Review: Pagan Magic of the Northern Tradition, Nigel Pennick

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Destiny Books has my  number. They have released several titles relating to Northern Traditions this year, and kindly sent me a copy of Pagan Magic of the Northern Tradition: Customs, Rites, and Ceremonies, the latest from Nigel Pennick.

Pagan Magic of the Northern Tradition by Nigel Pennick

Pagan Magic of the Northern Tradition by Nigel Pennick


If you are not familiar with Pennick’s work, this is a very good place to start. Pennick is a serious scholar, and his work is peppered with notes and cross-references. The book contains a 15 page glossary and a 30 page bibiliography. Be still, my beating academic heart!

Pennick is also an entertaining writer, so the book, while densely packed with information, is pleasurable to read. The research is extensive,  the anecdotes are relevant, and the breadth of topics covered is delightful.

The book opens with an introduction to Northern Magic to acquaint the reader with basic concepts and terms, and sets an engaging tone for the text. Subsequent chapters cover a myriad of facets of daily life–measuring time, measuring distance, crafting, building construction, social justice, funeral customs, music, and countless quotidian details which add richness to our understanding of how people lived. Who knew that a simple pothook was also a powerful magical object? I didn’t, but now I do.

A plethora of photos, drawings, and diagrams are quite helpful for understanding some of the less-familiar concepts and narrative in the book, especially in the chapters dealing with measurement of distance and building.

Pennick explores how our ancestors used practical magic on a daily basis to manage their lives. Much was beyond their control, and much is still beyond our control, despite our scientific advances and technical inventions. Pennick draws a direct connection between us and our forebears:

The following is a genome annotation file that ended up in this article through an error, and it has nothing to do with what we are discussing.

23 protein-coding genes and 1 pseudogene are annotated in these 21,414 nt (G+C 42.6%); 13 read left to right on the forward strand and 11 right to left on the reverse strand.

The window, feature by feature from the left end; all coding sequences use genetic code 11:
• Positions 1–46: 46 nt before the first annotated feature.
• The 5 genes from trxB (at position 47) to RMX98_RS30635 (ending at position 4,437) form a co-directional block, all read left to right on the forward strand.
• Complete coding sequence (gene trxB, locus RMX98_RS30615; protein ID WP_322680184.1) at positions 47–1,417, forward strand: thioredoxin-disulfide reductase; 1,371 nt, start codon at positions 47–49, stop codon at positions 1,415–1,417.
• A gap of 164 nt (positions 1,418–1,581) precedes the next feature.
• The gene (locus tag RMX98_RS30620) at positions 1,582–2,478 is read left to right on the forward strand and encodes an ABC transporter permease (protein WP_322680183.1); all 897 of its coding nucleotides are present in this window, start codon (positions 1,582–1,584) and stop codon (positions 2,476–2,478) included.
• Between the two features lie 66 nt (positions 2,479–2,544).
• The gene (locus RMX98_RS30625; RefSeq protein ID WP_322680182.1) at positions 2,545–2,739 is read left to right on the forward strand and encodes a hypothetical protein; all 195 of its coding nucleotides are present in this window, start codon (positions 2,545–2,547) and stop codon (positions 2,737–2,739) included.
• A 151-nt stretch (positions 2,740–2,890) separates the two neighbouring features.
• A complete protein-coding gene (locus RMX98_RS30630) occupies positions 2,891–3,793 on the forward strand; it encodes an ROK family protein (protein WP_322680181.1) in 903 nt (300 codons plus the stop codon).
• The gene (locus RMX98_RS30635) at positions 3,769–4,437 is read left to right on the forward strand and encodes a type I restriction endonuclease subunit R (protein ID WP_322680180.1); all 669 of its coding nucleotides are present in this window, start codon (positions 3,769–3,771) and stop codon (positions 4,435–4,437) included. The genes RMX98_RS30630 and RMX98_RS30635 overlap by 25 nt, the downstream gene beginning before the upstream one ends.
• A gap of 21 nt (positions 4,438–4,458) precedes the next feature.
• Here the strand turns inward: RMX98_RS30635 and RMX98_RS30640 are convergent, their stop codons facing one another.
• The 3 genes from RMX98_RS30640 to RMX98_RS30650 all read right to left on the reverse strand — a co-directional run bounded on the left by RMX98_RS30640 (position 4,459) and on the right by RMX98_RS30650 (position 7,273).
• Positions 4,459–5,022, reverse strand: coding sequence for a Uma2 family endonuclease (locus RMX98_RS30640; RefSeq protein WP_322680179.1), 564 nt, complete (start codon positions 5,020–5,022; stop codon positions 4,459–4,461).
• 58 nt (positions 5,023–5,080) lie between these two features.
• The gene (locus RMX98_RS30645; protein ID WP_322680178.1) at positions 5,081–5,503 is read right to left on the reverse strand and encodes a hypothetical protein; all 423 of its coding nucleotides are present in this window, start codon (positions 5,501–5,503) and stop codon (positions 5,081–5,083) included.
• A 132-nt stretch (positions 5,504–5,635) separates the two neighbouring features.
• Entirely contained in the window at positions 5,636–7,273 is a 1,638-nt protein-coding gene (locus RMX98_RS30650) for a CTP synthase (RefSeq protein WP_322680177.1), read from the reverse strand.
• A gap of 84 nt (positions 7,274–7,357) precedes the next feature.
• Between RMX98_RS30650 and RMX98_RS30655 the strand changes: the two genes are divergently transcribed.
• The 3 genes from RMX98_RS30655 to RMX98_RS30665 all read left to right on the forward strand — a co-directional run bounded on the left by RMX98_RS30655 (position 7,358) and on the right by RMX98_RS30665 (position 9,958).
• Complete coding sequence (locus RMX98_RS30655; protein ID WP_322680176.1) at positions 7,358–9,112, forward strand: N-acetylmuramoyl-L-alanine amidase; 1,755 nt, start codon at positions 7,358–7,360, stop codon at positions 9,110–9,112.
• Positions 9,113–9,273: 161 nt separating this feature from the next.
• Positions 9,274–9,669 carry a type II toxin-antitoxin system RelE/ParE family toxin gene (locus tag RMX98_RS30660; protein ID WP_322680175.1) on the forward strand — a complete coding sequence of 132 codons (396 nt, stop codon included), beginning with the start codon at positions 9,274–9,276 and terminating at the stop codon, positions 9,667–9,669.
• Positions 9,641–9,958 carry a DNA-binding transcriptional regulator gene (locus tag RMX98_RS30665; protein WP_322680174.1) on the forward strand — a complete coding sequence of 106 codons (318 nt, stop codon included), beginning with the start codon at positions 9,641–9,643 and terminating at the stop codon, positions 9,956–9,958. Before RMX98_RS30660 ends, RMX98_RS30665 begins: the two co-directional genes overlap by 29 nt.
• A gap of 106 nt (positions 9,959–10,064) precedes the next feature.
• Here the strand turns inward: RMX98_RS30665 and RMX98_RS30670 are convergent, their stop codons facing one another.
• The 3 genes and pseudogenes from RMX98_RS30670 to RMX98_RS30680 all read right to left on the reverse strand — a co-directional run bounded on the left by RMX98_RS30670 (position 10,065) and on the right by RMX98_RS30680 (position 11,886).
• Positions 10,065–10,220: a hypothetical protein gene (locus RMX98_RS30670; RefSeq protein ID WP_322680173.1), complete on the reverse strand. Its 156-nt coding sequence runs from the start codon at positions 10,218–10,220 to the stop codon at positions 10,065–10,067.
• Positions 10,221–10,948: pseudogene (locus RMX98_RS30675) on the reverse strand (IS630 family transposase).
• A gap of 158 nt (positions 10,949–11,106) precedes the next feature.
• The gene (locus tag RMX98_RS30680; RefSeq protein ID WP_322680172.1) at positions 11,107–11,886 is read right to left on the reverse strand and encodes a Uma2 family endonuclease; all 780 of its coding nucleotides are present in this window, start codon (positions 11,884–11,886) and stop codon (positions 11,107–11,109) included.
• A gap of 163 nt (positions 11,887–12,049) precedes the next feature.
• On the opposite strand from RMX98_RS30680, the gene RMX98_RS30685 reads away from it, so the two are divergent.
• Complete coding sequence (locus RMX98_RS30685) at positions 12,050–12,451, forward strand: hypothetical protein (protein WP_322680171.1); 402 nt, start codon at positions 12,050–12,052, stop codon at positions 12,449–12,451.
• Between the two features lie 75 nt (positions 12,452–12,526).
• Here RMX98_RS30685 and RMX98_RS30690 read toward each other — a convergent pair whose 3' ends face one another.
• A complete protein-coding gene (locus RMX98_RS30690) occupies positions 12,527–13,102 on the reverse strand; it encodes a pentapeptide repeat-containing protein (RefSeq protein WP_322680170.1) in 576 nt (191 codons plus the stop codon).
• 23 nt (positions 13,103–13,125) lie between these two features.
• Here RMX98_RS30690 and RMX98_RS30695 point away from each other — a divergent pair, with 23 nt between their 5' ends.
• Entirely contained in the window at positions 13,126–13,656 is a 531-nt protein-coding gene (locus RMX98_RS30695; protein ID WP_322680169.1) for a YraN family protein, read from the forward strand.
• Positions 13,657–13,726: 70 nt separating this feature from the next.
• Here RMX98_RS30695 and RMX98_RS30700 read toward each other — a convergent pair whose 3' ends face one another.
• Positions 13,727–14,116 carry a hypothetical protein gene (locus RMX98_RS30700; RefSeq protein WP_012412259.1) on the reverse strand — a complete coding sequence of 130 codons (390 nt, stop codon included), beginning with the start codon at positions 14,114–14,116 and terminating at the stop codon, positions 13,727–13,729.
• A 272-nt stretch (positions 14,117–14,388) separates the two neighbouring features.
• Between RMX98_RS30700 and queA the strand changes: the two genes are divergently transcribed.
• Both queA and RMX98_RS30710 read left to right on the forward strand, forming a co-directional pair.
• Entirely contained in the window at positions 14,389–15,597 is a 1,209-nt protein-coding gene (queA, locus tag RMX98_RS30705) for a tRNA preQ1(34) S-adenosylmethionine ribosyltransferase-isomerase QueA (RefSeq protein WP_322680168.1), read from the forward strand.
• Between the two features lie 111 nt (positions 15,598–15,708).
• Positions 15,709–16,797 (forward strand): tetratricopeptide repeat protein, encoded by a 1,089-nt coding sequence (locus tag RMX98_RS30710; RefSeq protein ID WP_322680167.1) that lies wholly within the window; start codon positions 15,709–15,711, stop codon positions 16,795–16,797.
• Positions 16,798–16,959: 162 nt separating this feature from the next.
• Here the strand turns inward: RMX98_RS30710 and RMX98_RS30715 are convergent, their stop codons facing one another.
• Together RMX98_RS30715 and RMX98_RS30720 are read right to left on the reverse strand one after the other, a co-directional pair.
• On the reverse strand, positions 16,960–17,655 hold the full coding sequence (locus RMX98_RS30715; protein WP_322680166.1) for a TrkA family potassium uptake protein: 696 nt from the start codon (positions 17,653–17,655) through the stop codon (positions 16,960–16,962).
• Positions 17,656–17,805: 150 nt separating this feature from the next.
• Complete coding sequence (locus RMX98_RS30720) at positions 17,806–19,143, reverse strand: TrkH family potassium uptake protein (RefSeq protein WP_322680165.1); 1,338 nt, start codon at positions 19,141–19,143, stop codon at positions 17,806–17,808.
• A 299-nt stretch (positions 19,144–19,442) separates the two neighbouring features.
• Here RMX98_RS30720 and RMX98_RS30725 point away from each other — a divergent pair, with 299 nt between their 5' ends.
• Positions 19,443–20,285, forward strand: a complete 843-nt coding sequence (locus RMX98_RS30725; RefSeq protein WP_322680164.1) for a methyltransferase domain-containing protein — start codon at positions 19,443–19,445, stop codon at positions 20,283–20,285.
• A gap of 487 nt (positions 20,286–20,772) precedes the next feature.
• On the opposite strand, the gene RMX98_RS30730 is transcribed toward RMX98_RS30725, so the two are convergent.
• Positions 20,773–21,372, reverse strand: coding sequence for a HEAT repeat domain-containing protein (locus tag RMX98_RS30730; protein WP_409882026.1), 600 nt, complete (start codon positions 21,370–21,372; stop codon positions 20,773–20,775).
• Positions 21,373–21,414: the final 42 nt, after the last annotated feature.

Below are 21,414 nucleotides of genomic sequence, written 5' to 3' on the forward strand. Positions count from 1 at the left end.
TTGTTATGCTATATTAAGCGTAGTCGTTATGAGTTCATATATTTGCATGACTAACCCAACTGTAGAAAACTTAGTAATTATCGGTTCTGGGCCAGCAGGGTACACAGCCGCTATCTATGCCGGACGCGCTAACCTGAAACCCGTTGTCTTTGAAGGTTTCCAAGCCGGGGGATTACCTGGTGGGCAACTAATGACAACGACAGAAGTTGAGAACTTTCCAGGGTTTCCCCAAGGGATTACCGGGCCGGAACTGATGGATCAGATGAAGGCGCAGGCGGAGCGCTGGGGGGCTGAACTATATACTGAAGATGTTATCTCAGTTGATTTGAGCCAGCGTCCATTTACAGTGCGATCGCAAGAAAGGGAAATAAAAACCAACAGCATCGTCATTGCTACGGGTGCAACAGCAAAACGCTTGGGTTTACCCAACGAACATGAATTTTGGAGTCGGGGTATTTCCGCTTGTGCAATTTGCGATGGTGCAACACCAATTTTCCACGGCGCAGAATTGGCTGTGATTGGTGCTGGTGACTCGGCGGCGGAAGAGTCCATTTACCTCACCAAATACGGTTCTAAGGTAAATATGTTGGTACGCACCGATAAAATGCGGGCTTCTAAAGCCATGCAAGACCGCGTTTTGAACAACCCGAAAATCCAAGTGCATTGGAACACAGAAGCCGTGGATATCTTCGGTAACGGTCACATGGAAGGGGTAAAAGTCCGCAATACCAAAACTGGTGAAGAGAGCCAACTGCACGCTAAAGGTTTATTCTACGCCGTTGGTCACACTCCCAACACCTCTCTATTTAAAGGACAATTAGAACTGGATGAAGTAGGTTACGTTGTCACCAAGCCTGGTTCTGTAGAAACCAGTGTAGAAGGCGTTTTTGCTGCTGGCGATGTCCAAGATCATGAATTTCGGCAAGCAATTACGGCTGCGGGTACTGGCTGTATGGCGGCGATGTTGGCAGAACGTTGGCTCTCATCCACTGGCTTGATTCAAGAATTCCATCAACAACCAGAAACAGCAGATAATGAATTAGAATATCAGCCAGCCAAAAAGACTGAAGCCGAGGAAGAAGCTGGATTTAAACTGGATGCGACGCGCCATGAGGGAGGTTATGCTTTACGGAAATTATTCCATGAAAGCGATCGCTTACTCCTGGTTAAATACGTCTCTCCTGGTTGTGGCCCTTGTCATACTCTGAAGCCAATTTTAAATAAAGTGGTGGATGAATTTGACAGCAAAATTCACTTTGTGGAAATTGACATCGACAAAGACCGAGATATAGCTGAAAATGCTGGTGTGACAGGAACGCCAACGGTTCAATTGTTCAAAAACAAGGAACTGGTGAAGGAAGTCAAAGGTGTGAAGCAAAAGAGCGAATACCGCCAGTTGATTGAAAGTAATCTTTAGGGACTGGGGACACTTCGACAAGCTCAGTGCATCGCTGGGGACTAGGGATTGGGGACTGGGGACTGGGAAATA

“We are within our given circumstances, living in our own lives, and must endure their accompanying difficulties, but how we endure them and how we deal with our circumstances is up to us.” (Page 15)

Each chapter is a balanced combination of history, theory, anecdote, and philosophy. The definition of “Northern” is generous, and covers the expected Nordic, Scandinavian, and Germanic areas, and also branching out east and south to the Baltic and Slavonic territories, and west to the British Isles.

Pennick provides plenty of examples of invocations, chants, and common practices to give a full picture of our ancestors’ daily lives. Whether they were creating wooden charms to keep the horses safe in the stable, or building houses in alignment with earth energies and divine geometry, our forebears were using the tools and knowledge available to them create a human space in a wild world. They kept an amazingly accurate calendar of events to honor their Gods and the Wheel of the Year, and their adherence to these traditions to keep them grounded in a hard world gives us a strong example to follow in our own different, but not entirely dissimilar, world.

Where our ancestors used chants, sigils, and specific rituals, we have our own magic of wireless signals and social rituals. In their efforts to create a safe space for a happy home, to reckon time, and to honor life, we see our own efforts–the same intent, but rather different in form–as we practice them today. Pennick’s message of the need for “Keeping Up the Day” come through clearly, and his book is packed with ideas we can adapt to continue our ancestors’ traditions in ways that make sense for us and our world.

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